This Sunday, Pinnow celebrates her birthday, the first 100th birthday of her family. (all photos courtesy of Patti Pinnow-Rowe)
Virginia Pinnow, a 56-year-old Burbanker, celebrates her 100th birthday on Sunday, September 19.
Virginia Pinnow was born Virginia Pokorney in Racine, Wisconsin, in 1921, where she attended Catholic elementary and secondary schools during her childhood. After moving to Southern California, she met the late Ray Pinnow in Santa Monica while he and a friend were serving in the Navy, and the two later married in 1948.
Prior to her union, Pinnow contributed to the war effort through her work for the aerospace company Lockheed Corporation in the early 1940s. Along with her co-workers and other women in the United States, she came to be known as Rosie the Riveters, and through her arduous work in factories and shipyards, she remains iconic symbols of the endeavors of World War II. In addition, Pinnow was temporarily employed in the Lockheed Library in Burbank, which was later moved to a location in Palmdale.
“I loved it there,” said Pinnow of working for the Lockheed Corporation. “I worked alternating shifts[s] and worked with a lot of nice people. Everyone was very nice to each other and took the bus to work and the bus home and we just had a good time. “
After marrying Ray, the couple started a family in Saint Paul, Minnesota, where they had five children. When Ray found a job as a butcher for a private meat company, the family moved to Burbank in 1965.
Virginia Pinnow (left) with her daughter Patti Pinnow-Rowe. (all photos courtesy of Patti Pinnow-Rowe)
One of Pinnow’s favorite pastimes while in Southern California was square dancing. She danced in numerous locations in the San Fernando Valley for many years and continued this pastime until her early 80s.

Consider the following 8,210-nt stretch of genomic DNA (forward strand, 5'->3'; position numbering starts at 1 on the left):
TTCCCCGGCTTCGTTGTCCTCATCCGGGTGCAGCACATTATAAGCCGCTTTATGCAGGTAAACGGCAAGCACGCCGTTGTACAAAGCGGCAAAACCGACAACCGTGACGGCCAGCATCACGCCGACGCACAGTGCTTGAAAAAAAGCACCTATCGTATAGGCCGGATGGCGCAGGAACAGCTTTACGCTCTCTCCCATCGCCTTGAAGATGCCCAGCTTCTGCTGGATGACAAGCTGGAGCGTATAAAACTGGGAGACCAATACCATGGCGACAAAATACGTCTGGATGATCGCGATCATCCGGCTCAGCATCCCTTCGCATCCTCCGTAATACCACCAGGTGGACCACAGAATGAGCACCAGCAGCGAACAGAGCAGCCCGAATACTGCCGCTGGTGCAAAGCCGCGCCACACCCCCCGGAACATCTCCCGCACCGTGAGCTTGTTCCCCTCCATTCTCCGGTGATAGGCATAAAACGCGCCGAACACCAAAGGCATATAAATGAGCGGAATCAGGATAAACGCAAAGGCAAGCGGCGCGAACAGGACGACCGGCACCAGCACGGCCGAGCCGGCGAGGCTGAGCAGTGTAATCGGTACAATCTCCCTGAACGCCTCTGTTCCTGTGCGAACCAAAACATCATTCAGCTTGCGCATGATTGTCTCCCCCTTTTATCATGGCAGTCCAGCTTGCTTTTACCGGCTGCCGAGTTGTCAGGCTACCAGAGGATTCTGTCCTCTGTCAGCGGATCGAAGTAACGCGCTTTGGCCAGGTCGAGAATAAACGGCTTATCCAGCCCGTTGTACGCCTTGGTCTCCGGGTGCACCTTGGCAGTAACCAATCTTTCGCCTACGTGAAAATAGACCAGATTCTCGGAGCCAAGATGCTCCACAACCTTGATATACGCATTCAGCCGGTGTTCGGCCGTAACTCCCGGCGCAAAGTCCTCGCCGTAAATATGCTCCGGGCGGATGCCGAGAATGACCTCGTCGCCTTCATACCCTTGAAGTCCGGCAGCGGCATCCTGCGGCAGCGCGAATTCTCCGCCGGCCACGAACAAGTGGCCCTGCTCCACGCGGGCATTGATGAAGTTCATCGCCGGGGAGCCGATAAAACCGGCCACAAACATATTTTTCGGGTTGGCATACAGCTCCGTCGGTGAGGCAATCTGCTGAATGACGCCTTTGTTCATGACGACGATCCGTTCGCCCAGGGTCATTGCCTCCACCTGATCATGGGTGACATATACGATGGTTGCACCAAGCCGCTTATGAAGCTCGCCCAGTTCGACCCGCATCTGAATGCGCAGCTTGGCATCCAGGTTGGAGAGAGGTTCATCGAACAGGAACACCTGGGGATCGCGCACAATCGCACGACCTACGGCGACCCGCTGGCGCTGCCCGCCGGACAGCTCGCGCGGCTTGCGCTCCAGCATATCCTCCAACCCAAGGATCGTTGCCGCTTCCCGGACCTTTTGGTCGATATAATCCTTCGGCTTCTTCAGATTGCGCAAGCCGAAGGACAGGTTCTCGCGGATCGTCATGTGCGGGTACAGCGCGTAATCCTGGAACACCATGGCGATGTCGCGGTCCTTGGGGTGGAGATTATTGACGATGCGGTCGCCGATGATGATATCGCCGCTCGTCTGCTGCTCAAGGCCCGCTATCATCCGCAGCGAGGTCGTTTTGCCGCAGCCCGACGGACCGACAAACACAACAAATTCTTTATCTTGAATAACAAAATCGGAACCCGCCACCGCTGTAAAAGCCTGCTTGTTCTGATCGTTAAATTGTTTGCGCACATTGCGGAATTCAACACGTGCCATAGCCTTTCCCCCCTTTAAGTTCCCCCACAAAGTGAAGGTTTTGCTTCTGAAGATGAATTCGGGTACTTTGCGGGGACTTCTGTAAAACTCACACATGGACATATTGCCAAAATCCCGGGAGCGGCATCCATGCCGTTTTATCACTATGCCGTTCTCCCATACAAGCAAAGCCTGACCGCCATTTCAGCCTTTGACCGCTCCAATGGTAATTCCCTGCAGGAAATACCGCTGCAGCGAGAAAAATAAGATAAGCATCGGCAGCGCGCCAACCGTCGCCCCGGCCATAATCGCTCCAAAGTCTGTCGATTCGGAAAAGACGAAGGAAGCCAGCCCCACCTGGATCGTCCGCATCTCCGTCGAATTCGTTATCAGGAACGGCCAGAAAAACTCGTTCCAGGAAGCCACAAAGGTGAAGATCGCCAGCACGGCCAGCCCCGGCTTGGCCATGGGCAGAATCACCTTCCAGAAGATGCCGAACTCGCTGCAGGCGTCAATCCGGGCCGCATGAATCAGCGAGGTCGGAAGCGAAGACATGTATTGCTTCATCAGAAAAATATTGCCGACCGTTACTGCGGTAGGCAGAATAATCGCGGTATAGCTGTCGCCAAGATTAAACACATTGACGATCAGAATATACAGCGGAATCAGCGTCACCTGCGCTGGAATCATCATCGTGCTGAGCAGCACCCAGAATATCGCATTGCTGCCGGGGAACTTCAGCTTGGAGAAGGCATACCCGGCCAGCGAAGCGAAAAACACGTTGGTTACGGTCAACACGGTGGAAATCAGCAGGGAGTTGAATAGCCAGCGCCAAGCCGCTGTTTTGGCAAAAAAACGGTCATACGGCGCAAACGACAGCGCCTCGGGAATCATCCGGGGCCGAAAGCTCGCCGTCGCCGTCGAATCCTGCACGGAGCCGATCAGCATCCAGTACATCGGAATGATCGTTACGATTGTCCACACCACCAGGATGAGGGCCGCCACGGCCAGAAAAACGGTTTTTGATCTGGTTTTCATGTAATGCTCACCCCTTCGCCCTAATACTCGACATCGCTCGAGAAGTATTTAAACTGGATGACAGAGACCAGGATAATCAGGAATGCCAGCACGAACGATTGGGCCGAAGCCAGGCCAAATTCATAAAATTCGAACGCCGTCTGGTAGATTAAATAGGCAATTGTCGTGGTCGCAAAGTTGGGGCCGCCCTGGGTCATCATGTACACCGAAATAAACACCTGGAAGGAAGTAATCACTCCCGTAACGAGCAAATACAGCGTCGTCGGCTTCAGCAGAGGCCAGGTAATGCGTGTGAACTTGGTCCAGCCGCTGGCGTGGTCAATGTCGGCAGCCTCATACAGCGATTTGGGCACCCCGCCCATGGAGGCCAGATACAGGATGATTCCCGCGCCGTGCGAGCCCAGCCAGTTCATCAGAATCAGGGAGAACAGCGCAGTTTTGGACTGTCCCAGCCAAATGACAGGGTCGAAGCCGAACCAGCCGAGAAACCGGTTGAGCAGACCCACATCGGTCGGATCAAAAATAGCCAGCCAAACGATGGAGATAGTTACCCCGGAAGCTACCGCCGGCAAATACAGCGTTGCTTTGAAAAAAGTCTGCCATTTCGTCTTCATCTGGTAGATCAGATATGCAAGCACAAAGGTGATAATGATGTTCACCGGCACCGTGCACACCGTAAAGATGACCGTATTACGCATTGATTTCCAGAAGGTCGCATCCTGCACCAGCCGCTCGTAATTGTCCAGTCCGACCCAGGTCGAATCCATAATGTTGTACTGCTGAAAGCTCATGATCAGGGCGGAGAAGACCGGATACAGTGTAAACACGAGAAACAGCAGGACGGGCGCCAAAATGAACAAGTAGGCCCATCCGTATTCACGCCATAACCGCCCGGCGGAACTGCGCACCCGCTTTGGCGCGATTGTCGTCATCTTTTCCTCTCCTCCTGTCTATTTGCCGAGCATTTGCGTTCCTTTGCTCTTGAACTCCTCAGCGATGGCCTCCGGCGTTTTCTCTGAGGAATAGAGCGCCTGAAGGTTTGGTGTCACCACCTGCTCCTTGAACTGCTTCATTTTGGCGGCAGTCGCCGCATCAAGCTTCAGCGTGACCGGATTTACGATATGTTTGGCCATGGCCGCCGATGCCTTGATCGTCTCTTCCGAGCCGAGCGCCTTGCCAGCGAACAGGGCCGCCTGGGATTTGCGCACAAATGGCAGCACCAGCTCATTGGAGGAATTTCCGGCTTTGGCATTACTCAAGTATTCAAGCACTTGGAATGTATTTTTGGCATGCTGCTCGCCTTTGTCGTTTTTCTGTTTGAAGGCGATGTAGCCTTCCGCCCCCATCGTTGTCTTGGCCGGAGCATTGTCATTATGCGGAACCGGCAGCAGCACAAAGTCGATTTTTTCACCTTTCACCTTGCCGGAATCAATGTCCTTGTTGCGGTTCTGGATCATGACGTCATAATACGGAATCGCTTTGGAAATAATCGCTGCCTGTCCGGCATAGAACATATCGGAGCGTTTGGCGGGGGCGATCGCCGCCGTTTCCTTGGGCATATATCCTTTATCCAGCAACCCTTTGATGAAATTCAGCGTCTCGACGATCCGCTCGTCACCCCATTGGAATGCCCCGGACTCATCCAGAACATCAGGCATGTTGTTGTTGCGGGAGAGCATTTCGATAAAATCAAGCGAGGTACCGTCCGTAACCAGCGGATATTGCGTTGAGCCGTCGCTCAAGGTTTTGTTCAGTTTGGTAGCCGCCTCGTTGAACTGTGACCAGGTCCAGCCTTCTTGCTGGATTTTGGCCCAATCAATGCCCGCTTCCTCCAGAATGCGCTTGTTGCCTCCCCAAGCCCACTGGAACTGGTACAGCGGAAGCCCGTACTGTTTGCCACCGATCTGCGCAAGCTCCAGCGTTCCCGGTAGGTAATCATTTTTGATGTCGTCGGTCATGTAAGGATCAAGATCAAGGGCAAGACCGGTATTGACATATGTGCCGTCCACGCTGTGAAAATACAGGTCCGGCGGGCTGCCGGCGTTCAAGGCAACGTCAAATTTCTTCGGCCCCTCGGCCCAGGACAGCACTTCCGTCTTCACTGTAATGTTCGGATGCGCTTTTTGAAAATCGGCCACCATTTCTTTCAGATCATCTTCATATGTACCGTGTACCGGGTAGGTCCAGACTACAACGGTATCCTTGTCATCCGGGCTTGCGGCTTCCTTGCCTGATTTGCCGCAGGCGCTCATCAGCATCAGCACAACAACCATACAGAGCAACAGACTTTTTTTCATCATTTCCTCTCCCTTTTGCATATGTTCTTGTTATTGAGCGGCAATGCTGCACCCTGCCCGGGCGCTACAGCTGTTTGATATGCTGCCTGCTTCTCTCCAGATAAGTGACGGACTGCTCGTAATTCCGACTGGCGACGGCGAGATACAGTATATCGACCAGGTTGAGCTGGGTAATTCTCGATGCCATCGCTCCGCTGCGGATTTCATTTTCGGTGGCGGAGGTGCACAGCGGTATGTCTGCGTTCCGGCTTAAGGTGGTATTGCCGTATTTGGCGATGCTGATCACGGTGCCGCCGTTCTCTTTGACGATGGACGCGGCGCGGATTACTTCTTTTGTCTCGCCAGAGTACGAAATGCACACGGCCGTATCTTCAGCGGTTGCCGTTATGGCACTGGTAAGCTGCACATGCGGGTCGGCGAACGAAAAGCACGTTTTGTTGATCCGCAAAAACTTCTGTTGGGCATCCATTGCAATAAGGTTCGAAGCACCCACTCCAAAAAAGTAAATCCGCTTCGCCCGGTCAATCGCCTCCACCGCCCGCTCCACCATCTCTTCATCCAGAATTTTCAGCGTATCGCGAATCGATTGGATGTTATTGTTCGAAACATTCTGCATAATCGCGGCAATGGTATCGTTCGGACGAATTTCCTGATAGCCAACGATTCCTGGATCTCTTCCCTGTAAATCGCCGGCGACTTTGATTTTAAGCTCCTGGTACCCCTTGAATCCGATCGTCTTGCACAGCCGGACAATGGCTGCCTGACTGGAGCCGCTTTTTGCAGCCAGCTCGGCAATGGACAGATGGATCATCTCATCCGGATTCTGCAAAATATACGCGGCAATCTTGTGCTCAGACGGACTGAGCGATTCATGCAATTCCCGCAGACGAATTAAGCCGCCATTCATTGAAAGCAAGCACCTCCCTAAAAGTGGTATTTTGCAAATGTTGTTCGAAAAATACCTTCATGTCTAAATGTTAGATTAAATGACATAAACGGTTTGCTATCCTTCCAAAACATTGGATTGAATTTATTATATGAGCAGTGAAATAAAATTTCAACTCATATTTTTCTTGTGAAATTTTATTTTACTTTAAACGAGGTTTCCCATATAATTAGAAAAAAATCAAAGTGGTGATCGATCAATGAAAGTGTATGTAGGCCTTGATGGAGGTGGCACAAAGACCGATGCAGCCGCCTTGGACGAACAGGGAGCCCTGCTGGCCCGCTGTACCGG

“I loved to dance the whole time,” said Pinnow. “I did a lot of modern dance, so I decided to take square dance lessons and I loved it.”
St. Francis Xavier Church is the kindergarten through eighth grade program all Pinnow children attended while growing up in Burbank. She is still a parishioner of the church and is actively involved in women’s society. She has also knitted countless blankets through the church and given them away to those in need.
Pinnow’s youngest son, Chuck, co-owned The Hot Dog restaurant in Burbank with her for over a decade. The local eatery was on Hollywood Way and Verdugo Ave. Pinnow, her son, and The Hot Dog co-worker served delicious meals together while creating positive memories with the Burbank community.
“You get to know a lot of nice people in such a place and I also helped my son,” said Pinnow of her time at the hot dog restaurant. “So we had a good time.”
Pinnow’s five children are Rudy Pinnow, Don Pinnow, Tom Pinnow, Patti Pinnow-Rowe and Chuck Pinnow, aged 61 to 71. She also has four grandchildren and five great-grandchildren. Pinnow-Rowe lives at home with Pinnow in the same house the family has lived in since they moved from Minnesota to Burbank. She says her mother’s anniversary party is a first for the family and means even more because Pinnow can still spend time with loved ones.
Pinnow has lived in Burbank for 56 years and is a member of St. Francis Xavier Church. (all photos courtesy of Patti Pinnow-Rowe)
“It’s really great. Nobody in our family has turned … 100 years old,” said Pinnow-Rowe. “[Pinnow is] 100 without dementia and she is not in a convalescent home. That’s a good thing … she’s really lucky. Not just to be that [age]but to have someone who takes care of her at home, where she feels comfortable and feels safe. “
As she nears her 100th birthday, Pinnow stays active through climbing exercises, using leg weights to build muscle strength, and occasionally pacing up and down her driveway. In addition to maintaining her physical health, she makes a point of maintaining an optimistic mental attitude that is focused on seeing the good in others.
“Everyone is nice,” said Pinnow. “If you treat them properly, they will treat you well. And I just like to live at home with my daughter. “